Robbery Suspect’s Arrest
By Thomas Cogan
Three Cop of the Month awards, all of them related to one case, were conferred at the June meeting of the 112th Police Precinct Community Council in Forest Hills. Precinct Commander Captain John Philbin presented Cop of the Month awards to Sergeant Thomas Sulz and Officers John Spaccaforno and Greg Dahrenburg for their apprehension of a perpetrator the commander described as "a one-woman crime wave." For several days before Wednesday, May 26, the precinct had suffered a pickpocket and grand larceny problem. On that day, a customer of the Banana Republic on Austin Street filed a complaint that her wallet had been taken. The store’s security videotape showed the theft being committed. Not long afterward, a check at the Gap showed that the victim’s credit cards were being used. A bank traced the progress of the card and its user to the Leslie’s store and then to a bagel shop, where the three officers made the arrest. When arrested, the woman was holding not only the wallet and cards but also a cell phone that had been reported stolen. The police knew the suspect to have several pickpocket associates. She was later freed on bail, but Philbin observed that reports of pickpocketing and illegal credit card purchases were off noticeably, indicating that she and her friends have vacated the area.
Guest speaker Melinda Katz, City Councilmember from Forest Hills, was pressed for time, as this is the season for school graduations and she was pledged to attend a ceremony later that evening. She noted that Mayor Michael Bloomberg had made further cuts in the budget, but at the same time had proposed a $400 rebate to the city’s homeowners as a conciliatory measure for an 18.5 percent property tax increase in 2002-03. But a rebate didn’t make sense to her (though the City Council later approved it), considering that cuts were being made everywhere else. Also, she expressed the hope, a vain one as it turned out, that the Rent Guidelines Board would not grant increases to landlords of rent-stabilized apartments; she found such increases "inappropriate." When the topic of anti-noise legislation was raised, she confessed to being soft on Mister Softee, which drew groans from some. She got a better reception with her announcement that she had secured funds for the 112th Precinct, which would allow the purchase of a surveillance vehicle, repairs to the elevator and installation of some windows. As chair of the council Land Use Committee, she was able to report about committee hearings on the building of medical facilities and houses of worship in residential areas.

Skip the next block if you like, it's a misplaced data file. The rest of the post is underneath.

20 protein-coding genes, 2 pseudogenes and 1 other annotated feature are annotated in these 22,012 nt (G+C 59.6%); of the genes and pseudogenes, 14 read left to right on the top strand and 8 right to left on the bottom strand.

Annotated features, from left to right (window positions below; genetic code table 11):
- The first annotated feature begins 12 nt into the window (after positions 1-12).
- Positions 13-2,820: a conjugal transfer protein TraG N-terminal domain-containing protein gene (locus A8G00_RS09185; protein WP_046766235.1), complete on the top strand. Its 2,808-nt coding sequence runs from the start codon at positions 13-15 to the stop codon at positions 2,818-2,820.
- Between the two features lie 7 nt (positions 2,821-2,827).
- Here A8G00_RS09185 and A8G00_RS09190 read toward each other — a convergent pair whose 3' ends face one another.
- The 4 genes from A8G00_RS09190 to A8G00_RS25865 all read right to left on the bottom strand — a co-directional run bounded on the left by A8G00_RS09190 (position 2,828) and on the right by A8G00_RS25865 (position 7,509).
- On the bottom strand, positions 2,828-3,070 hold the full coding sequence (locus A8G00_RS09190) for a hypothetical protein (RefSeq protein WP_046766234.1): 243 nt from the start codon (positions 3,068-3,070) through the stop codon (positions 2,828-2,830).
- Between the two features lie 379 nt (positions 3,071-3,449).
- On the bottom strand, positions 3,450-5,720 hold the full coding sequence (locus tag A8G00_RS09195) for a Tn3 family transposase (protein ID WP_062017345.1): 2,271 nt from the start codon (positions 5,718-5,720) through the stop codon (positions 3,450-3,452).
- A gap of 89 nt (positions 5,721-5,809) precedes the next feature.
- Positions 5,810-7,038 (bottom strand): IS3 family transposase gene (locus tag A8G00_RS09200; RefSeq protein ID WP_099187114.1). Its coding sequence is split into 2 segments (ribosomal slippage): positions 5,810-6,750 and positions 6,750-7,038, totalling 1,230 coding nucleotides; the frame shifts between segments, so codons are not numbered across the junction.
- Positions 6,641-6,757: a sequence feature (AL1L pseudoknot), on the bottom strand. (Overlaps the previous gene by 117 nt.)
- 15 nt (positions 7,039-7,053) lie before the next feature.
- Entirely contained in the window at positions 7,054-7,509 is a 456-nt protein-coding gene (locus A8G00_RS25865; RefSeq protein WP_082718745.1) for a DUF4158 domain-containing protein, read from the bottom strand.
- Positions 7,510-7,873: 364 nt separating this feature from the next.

Philbin reported that calls to precinct headquarters regarding suspicious characters seem to have brought the burglary rate down in the neighborhood. He asked for a similar effort regarding graffiti perpetrators. When asked why many of the officers in his command have transferred to other assignments within the Police Department, Philbin said that while other commanders are strongly intent on retaining personnel, he believes in encouraging those aspiring to higher positions to pursue promotions, even if it means losing them. He said that at present, he has 117 officers within the command.
The term of the community council’s board of directors was expiring, so new elections were held, and two of the board’s members drew opponents. The council board of directors would normally succeed itself; thus, Heidi Harrison Chain would again be president, Alan Hackman first vice president, Gail Gordon second vice president, Tod Reisman treasurer, Rene Lobo secretary, Phyllis Steinberg assistant secretary and Karen Mongiello sergeant-at-arms. This year, however, Lobo and Steinberg were challenged: the former by Barbara Glick, the latter by James Jagiello. After all four candidates advertised themselves before the audience, those qualified to vote did, and Lobo and Steinberg were returned to office with the others.
Chain announced that the council’s essay contest among local schoolchildren, which had as its topic tolerance, drew 50 entrants, The awards ceremony was to be held the following week, but because she would be unable to attend that meeting, Alison Hanover, a 10-year-old student at St. Margaret’s School, was presented with the second-place award.